This is the story of one pastor’s sacramental life. It is the testimony of the thirty-five year journey of one called and ordained to preside at the font and table. To my surprise it tells of the ways in which hosting the congregation’s celebration of the sacraments became central to my ministry and my life.
It is a surprise to discover that my sacramental life as a minister in the United Church of Canada transformed my life. At the time of my ordination I felt ill at ease when presiding at services of Baptism and Holy Communion. Raised in a minister’s family I had regularly witnessed baptisms and participated in the Lord’s Supper. Baptisms were always of infants. Baptism was experienced and spoken of as a birth ritual. Communion was celebrated quarterly. My confirmation as a teen-ager marked my inclusion in the community that gathered to share the bread and wine. It meant that by the time of my ordination I had been to the table in my home congregation for just over a decade – perhaps on fifty occasions.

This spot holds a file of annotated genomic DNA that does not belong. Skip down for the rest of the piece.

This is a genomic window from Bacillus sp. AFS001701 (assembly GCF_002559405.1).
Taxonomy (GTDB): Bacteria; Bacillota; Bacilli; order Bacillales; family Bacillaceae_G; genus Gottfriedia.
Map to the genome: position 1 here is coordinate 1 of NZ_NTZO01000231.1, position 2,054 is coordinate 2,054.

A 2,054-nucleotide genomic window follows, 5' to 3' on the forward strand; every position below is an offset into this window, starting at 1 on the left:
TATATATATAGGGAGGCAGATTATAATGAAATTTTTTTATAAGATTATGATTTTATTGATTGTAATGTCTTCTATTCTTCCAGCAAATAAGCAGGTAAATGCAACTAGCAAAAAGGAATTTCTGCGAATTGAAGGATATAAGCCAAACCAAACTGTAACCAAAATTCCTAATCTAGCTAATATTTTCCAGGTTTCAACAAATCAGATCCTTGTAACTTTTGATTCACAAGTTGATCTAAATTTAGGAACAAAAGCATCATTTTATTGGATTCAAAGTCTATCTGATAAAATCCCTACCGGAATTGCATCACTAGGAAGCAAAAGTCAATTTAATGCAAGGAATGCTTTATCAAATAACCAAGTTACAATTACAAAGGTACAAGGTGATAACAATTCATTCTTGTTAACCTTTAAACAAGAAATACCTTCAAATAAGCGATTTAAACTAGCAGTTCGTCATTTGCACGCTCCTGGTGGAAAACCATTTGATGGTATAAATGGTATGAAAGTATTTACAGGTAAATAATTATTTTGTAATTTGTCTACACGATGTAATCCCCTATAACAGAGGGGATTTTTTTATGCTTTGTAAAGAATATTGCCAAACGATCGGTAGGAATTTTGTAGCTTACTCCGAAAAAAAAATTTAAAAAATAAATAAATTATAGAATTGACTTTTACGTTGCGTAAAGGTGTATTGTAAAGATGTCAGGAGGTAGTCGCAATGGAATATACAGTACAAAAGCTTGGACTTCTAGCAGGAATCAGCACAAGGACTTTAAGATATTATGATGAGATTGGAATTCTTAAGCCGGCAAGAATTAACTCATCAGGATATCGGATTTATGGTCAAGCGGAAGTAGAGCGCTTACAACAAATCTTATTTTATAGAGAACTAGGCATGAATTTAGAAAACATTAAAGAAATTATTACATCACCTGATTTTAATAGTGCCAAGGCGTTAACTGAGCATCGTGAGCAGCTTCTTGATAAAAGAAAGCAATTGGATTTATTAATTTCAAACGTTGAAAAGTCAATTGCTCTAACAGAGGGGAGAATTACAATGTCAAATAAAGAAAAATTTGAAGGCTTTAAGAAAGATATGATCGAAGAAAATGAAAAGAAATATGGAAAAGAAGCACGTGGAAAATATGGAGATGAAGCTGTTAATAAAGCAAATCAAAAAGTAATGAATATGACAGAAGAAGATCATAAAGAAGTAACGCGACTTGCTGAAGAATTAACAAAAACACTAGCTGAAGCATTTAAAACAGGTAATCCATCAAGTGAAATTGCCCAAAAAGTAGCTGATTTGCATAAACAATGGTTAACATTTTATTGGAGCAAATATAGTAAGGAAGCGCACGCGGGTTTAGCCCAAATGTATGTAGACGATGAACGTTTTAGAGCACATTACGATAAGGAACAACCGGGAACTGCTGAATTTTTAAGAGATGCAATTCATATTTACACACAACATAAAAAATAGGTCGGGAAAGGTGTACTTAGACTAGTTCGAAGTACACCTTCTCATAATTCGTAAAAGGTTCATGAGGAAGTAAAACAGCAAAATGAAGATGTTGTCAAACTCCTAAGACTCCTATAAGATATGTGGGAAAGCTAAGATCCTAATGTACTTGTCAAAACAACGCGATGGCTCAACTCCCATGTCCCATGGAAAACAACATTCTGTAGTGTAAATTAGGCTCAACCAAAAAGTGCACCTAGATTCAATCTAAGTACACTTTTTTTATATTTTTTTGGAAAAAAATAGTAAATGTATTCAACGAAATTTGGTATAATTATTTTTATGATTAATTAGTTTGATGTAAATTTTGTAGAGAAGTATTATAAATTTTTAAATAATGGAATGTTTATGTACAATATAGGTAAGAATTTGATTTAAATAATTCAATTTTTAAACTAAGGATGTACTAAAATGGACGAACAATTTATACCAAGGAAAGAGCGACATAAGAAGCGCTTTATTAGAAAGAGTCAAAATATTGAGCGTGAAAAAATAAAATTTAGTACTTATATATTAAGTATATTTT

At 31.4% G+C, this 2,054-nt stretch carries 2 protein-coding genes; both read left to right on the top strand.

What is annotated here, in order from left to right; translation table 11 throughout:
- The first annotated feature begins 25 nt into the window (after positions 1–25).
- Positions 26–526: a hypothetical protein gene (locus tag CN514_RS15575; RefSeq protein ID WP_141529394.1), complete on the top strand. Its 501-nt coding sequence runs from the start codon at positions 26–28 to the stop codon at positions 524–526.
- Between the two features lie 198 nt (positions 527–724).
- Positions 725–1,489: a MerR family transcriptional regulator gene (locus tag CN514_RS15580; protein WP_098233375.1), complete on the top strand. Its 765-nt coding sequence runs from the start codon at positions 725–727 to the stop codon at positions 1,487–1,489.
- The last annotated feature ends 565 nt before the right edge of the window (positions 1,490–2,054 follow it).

It is little wonder then that, at the age of twenty-six, when I began to preside at the font and table I felt ill at ease. Outwardly I tried to project confidence but inwardly I felt uncertain, uncomfortable, awkward. The sacraments were not in my bones. Nor were they in the bones of the congregations I served. It was hard to talk about this. After all, I was an ordained minister, set apart to preside at the sacraments. Of all people I should be at home at the font and table. Now, at the age of sixty-one, there are few places I feel more at home than when presiding at the font and table. Now the sacraments have become part of me, they are in my bones. They have become the interpretative centre of my preaching and teaching, of my ministry and of my life. How did this come to be?